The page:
Team Building is Not an Annual Affair

What kind of image do you conjure up when someone mentions the phrase “team building.” If your head starts spinning with visions of trust falls, rock climbing, playing with Legos or some other game type of activity, you’re not alone. That’s what most people think of when they hear those words. And along with that comes a lot of rolling eyes and groans about wasting time.

It’s a shame team building has such a bad name because of poorly executed experiential team building days that became so popular in the nineties. Experiential team building can be the catalyst that causes a breakthrough in a team if done correctly and integrated with your team’s regular objectives and goals. But the biggest problem with them is that they typically occur only once a year. That’s not enough to maintain your team. Team building is definitely not an annual affair.

Let’s think back to why you have a team in the first place. Your team was created with a specific purpose — to accomplish a project, or focus organizational efforts in a specific direction, or to accomplish a certain goal. These activities take place every single day. And so should your team building.

Here’s what I recommend to help you build your team.

  • Develop a set of ground rules that define how your team members are supposed to behave. These are things like communicate openly, be on time for meetings, meet commitments, and resolve conflict effectively.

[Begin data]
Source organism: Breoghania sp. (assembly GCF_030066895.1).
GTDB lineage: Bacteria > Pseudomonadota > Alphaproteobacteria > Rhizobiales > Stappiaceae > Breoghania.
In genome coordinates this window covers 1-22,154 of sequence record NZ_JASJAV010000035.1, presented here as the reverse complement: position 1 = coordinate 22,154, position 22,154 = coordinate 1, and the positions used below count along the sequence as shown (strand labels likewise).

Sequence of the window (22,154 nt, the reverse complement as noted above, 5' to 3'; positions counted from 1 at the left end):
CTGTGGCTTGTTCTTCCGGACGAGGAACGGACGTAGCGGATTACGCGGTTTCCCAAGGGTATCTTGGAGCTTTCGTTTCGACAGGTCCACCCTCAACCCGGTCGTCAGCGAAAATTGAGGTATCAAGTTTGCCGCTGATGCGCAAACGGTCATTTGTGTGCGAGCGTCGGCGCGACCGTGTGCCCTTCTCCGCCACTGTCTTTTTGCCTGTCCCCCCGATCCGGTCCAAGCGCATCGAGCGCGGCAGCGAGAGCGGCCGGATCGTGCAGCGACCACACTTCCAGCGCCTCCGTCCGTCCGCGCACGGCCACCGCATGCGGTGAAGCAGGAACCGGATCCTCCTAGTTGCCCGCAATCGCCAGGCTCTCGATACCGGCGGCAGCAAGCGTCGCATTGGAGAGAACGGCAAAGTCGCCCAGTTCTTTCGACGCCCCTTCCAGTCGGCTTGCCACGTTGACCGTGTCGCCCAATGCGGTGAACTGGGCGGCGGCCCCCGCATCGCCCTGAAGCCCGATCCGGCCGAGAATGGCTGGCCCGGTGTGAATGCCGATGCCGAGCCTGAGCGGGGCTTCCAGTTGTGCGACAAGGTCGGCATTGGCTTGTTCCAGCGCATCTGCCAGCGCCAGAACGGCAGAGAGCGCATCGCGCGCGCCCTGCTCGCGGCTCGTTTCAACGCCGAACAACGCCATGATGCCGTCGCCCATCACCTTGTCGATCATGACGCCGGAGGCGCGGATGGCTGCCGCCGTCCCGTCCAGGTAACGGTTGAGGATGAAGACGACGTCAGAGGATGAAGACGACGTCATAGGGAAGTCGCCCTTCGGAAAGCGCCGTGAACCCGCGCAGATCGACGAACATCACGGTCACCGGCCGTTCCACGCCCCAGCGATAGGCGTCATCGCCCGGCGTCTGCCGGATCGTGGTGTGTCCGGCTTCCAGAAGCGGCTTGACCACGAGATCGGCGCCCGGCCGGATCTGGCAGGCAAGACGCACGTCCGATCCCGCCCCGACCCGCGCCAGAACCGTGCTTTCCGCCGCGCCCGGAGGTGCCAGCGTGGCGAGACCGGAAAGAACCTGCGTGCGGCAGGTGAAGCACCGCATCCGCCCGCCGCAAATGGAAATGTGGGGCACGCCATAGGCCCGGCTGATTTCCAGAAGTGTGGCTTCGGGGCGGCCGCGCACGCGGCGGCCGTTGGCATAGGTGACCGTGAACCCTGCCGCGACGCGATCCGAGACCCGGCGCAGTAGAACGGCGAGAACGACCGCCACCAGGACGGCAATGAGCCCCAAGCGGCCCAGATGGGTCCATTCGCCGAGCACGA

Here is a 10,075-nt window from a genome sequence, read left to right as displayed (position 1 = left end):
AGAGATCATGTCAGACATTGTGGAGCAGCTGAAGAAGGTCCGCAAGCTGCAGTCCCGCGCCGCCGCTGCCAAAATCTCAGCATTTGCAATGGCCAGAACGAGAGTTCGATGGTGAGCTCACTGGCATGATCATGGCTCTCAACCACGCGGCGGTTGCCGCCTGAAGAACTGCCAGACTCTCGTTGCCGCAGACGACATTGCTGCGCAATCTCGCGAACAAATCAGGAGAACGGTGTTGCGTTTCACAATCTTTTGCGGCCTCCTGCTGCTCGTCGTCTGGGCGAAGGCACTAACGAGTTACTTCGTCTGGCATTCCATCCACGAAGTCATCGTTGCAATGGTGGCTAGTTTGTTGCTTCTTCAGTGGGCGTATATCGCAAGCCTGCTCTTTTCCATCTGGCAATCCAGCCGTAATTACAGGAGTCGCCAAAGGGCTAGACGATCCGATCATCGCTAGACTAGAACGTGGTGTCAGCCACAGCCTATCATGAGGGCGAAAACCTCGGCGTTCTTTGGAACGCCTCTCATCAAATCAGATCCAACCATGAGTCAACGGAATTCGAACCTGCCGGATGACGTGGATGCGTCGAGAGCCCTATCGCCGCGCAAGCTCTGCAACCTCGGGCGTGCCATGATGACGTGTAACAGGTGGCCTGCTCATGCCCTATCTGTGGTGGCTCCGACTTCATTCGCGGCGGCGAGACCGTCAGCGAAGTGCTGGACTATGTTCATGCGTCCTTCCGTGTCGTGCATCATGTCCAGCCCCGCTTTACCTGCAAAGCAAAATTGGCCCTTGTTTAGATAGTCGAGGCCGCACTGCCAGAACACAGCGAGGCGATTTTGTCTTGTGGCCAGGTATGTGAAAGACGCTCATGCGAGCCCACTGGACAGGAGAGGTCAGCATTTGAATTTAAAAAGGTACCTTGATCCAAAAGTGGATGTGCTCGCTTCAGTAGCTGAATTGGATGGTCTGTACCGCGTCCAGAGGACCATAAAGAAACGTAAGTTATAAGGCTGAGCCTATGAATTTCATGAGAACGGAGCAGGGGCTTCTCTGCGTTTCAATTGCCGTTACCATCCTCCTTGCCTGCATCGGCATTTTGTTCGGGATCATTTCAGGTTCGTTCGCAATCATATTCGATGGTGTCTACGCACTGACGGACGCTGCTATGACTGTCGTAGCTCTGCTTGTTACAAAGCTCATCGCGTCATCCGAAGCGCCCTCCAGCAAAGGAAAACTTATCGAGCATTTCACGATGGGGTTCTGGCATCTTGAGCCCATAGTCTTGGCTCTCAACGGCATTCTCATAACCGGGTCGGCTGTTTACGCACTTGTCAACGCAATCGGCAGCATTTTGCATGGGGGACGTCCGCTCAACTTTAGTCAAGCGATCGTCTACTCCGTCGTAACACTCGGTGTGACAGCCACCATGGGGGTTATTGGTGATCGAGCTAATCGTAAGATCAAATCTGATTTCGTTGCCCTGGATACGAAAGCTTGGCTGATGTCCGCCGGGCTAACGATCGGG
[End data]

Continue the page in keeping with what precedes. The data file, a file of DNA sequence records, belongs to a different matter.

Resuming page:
• Create an environment where your team ground rules can be carried out. This should include both a virtual and face-to-face space that allows for plenty of interaction in your team.
  • Set up a regular schedule of meetings, about once a month, for the sole purpose of monitoring your team’s health. The objective of these meetings will be single thread — to talk about how effective the communication methods are within the team, or discuss what processes are working or not working, or to determine whether meetings are effective or not. In other words, monitoring your team health focuses on the interactions of your team that enable its goals to be accomplished.

When you consider team building as part of your day-to-day activities, your team will be a healthy one that functions well together to accomplish its goals.

What do you think? Please leave a comment.

Denise O'Berry

Denise O’Berry — aka the Team Doc — has been working with teams and team leadership in the public, non profit and private sectors for over twenty years. Follow her @askteamdoc.

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  • Kitty

    Team Building is one of those terms which has been bouncing around since the 1980's. Unfortunately,as a term, it seems to have encapsulated the essence of greedy corporates with opposite polarities needing to be coerced into a team.

    As an L&D specialist, I shudder at the phrase. We often correct it's use and replace it with 'team development'.

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  • http://www.deniseoberry.com deniseoberry

    Kitty — I know. It makes so many people cringe. I like that term — team development — it actually reflects the truth about what is occurring. Thanks for taking the time to comment.

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  • http://www.movingfrommetowe.com KareAnderson

    Ground rules are akin to rules of engagement. if it is a self-organized team then one vital rule is the criteria by which the team can kick a member out. Another is the criteria for inviting/accepting a new member.

    Collaboration is also easier when there is a commonly-understood sweet spot of mutual benefit and clear, specific, actionable top goal.

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